St. Mark, Evangelist April 25, 2021
14Afterward [Jesus] appeared to the eleven themselves as they were reclining at table, and he rebuked them for their unbelief and hardness of heart, because they had not believed those who saw him after he had risen. 15And he said to them, “Go into all the world and proclaim the gospel to the whole creation. 16Whoever believes and is baptized will be saved, but whoever does not believe will be condemned. 17And these signs will accompany those who believe: in my name they will cast out demons; they will speak in new tongues; 18they will pick up serpents with their hands; and if they drink any deadly poison, it will not hurt them; they will lay their hands on the sick, and they will recover.” 19So then the Lord Jesus, after he had spoken to them, was taken up into Heaven and sat down at the right hand of God. 20And they went out and preached everywhere, while the Lord worked with them and confirmed the message by accompanying signs.
In the Name of Jesus.
There are some things we assume, so we don’t need to talk about them.
The sun will come up in the morning. We don’t go around reminding everyone that the sun will come up, everyone knows it. If you drop a hotdog on the floor, the dog will eat it. Who needs to be told that? It’s assumed.
In the Church, maybe we assume something too. Because, we know it. We’ve learned it since childhood. It’s the proclamation of the Gospel.
Jesus Christ crucified is your Savior. Jesus forgives your sin and cleanses your conscience. Jesus is resurrected from the dead, and his resurrection is your resurrection. We’ve learned this from childhood. We’ve heard the proclamation of the Gospel in our family devotions. Our families repeat it each week in the Creed at the Lord’s Service.
It’s assumed, taken for granted—as sure as the dog eats the hotdog fallen to the floor. So we don’t need to keep saying it to one another, as if we didn’t already know it.
But we do need to.
In the Church, it is the Day of St. Mark, Evangelist, and we learn something of the proclamation of the Gospel in the account Mark left for the Church.
We know a little about Mark. He was a young man. He was not one of the twelve Apostles, but came along it would seem later in Jesus’ ministry.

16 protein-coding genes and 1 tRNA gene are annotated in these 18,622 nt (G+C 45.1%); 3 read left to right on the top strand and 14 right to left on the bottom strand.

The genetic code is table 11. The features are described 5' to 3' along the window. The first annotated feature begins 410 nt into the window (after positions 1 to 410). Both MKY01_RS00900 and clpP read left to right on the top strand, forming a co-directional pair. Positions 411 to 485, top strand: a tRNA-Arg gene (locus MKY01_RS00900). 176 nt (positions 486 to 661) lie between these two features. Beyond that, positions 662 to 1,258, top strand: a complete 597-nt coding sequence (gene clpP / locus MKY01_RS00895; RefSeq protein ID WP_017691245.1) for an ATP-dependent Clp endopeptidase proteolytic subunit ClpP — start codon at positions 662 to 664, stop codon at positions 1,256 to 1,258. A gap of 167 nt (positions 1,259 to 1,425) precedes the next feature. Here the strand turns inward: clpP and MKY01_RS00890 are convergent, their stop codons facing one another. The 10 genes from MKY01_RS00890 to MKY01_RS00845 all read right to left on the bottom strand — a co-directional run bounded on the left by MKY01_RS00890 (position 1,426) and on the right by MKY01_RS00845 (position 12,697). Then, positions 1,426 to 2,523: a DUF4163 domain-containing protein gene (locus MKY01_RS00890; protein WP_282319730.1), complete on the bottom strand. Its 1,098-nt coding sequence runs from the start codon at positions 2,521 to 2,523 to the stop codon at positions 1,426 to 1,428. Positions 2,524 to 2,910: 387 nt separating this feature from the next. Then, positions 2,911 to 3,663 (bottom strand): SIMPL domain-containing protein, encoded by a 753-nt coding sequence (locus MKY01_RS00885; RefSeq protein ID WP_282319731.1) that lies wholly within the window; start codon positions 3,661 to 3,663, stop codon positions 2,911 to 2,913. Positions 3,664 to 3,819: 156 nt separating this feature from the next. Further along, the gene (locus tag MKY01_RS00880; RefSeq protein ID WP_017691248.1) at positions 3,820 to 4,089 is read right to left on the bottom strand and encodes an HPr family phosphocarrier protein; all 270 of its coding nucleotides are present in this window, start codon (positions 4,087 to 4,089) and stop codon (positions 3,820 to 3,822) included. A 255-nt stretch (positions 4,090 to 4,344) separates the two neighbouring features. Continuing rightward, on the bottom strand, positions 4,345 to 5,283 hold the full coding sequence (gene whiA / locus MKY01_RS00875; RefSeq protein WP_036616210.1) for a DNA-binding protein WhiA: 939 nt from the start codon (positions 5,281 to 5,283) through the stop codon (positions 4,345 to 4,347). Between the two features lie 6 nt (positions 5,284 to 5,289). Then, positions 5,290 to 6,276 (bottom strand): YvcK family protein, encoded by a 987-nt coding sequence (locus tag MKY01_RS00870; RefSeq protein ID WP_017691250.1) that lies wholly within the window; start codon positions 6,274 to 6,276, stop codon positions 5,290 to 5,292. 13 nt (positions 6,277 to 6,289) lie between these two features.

Mark even seems to slip in a sly little reference to himself toward the end of his Gospel account. As Mark gives the account of Jesus’ betrayal and arrest at Gethsemane—that’s where Judas brings into the garden a group of thugs from the chief priest wielding swords and clubs to arrest Jesus, and where all the Apostles flee Jesus out of fear, leaving him alone in the grip of Judas and the thugs, Mark writes of a certain young man who was there. Mark 14:51:
And a young man followed [Jesus], and he had nothing but a linen cloth about his body. And they seized the [young man], but he left the linen cloth and ran away naked.
Not a very flattering story to tell of yourself. But maybe that was Mark’s way of keeping our eyes upon Jesus and his suffering, even as his disciples ran away and abandoned him.
These disciples who belonged to Jesus, the twelve Apostles but also some others such as young Mark, were not men of impressive faith.
They were sinners. They thought of themselves and their own safety. But they were cared for, and brought back and restored, and given the gift of faith again and again by the Lord who loved them and was on his way to the cross for them. But they were not men to impress us with their faith.
Now, in the text we have before us, in the last chapter of Mark’s Gospel, we hear again of their faith.
It is after his crucifixion, and after he has been raised from the dead, as Jesus is preparing them for his Ascension to Heaven, whereupon they will no longer see him in the flesh. The Apostles are gathered around a table, and Jesus appears. He’s giving them last instructions before he ascends. But first, he rebukes them for not having faith. They had disbelieved that he would be resurrected from the dead. Then, when he was resurrected, they disbelieved the reports of the witnesses who first saw Jesus resurrected.